-Last updated 5/4/2018
Illustrated most aptly by the only passing and perfunctory mention of Mélenchon in the fawning profile this comment is under. Mélenchon is still rated by the highest percentage of people as the premier opposition to Macron, and I doubt his popularity will recede. He added 3,075,129 votes over his performance in the 2012 election, jumping from 11% in the first round that year to 19% last year. And he won nearly a third of the youth vote, more than any other candidate. But this is the strategy of the international press, and to a large degree the Macron aligned press domestically (le parti médiatique). If Marine Le Pen can be painted as the only alternative to Macron, despite the abundant evidence to the contrary and the fact that Mélenchon would have been president had Benoît Hamon done his duty, then that alternative of course is too much for anyone to countenance, so we have to vote for Brussels’ Golden Boy. The French are smarter than this though, and the media culture much healthier. Hopefully the disintegration of the National Front will continue, and the opposition to Macron persist; I see no reason why it wouldn’t. 2022 is the grandest chance for Mélenchon. There might be some hope in the 2019 EU elections, but I wouldn’t count on it. Some have suggested the possibility of Mélenchon replacing Juncker, but this seems like bluster to me, and is too dependent on politics outside of France. The goal, of course, is power, but the best place Mélenchon is situated to seize that power is in France. So at the end of the day let the Financial Times run their sycophantic profiles: foreign approval doesn’t matter in France. Let’s hope that this persists.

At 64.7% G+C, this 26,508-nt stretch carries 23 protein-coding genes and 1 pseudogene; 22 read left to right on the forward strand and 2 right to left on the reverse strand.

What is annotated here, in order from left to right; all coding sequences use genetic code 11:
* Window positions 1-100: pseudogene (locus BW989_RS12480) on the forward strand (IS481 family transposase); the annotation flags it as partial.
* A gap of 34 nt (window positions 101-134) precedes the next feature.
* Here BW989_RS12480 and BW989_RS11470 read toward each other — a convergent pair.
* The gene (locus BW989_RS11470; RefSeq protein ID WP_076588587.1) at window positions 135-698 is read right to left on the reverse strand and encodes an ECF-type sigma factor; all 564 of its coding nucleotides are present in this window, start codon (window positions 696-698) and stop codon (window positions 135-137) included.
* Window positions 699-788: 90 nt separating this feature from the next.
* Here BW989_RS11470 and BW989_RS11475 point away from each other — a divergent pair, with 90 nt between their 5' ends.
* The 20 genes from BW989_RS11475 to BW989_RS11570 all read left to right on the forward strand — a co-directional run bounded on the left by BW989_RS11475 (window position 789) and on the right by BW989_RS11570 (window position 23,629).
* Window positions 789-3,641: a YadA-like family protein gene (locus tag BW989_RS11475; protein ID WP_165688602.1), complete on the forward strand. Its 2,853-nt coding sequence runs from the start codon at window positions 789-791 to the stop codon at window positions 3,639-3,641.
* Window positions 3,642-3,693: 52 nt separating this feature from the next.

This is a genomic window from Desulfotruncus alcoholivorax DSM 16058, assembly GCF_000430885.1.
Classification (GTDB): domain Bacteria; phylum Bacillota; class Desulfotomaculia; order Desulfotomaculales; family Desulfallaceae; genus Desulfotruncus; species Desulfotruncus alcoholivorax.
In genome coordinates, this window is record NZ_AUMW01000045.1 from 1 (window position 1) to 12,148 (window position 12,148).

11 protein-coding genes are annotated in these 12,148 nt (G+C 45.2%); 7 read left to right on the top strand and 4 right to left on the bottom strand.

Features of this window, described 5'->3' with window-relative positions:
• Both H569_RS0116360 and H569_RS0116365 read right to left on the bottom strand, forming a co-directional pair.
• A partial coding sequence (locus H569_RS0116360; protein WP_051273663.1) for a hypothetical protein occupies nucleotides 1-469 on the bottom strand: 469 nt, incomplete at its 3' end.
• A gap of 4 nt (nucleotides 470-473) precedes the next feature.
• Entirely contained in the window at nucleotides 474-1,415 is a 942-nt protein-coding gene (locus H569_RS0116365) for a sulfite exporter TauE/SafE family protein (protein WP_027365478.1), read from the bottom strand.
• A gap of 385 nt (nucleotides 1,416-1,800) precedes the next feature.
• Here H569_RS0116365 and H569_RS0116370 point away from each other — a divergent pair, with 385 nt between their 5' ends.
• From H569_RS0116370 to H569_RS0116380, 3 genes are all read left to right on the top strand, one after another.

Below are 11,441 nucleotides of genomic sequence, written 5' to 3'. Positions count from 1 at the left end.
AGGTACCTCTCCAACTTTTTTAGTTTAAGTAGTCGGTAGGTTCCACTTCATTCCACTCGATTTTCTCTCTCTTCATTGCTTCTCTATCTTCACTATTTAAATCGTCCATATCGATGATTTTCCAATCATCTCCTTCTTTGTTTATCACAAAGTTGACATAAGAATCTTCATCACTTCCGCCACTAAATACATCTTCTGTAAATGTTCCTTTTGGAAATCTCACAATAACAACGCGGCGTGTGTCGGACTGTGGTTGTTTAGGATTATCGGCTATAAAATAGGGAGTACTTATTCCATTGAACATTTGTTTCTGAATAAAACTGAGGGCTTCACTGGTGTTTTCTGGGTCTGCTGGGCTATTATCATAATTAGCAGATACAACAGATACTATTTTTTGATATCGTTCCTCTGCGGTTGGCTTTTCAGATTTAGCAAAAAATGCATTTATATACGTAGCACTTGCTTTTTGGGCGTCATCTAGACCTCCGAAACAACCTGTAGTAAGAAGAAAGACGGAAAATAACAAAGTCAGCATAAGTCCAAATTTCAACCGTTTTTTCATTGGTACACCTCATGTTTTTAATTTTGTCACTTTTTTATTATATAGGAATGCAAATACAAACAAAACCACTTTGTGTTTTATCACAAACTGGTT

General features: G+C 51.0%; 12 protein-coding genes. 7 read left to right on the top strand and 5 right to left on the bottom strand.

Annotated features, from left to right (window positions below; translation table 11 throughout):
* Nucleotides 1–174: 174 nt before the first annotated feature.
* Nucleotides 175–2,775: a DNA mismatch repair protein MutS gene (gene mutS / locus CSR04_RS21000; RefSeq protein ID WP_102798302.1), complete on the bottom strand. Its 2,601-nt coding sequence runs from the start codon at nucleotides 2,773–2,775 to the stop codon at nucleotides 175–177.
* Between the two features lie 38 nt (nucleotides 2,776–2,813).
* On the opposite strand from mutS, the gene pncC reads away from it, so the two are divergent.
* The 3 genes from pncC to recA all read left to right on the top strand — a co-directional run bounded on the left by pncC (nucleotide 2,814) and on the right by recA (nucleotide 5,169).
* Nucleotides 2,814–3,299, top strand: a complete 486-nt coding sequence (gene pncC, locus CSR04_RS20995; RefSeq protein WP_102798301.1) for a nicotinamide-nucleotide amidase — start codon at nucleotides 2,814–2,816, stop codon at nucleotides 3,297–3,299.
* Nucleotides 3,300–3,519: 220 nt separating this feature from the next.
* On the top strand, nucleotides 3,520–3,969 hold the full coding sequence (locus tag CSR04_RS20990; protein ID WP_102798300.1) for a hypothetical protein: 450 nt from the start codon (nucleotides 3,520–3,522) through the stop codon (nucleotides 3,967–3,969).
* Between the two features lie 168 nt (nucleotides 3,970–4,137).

This is from a review of Amy Chozick’s new book about covering Clinton for the past ten years. That book was also reviewed in the New York Times the other day, and the general impression you get from the reviews is an effort to avoid the conclusion of the commenter above, even with that interpretation so clearly staring the reviewers in the face.
From a lunch profile of Julius Malema. One of the nice things about the Financial Times comment section is that you often see class discussed frankly. Of course many people who comment there don’t think these class divisions are a bad thing, but that’s another question. Unlike a New York Times commenter there’s no effort made to pretend that class isn’t a valid unit of analysis.
A comment that accords with the reality that I, and many others, don’t care about Facebook privacy “scandals.” Surveillance is baked into the internet, if you want to avoid it, either don’t use the internet, or take collective action. Individual consumer based action, like using one of the alternative services described in the article this is from, doesn’t cut it.
An uncharitable but amusing comment on Mr. Zuckerberg from a review of a Alex Beard’s Natural Born Learners.
From this profile of Yanis Varoufakis, the short-lived Finance Minister of Syriza Greece.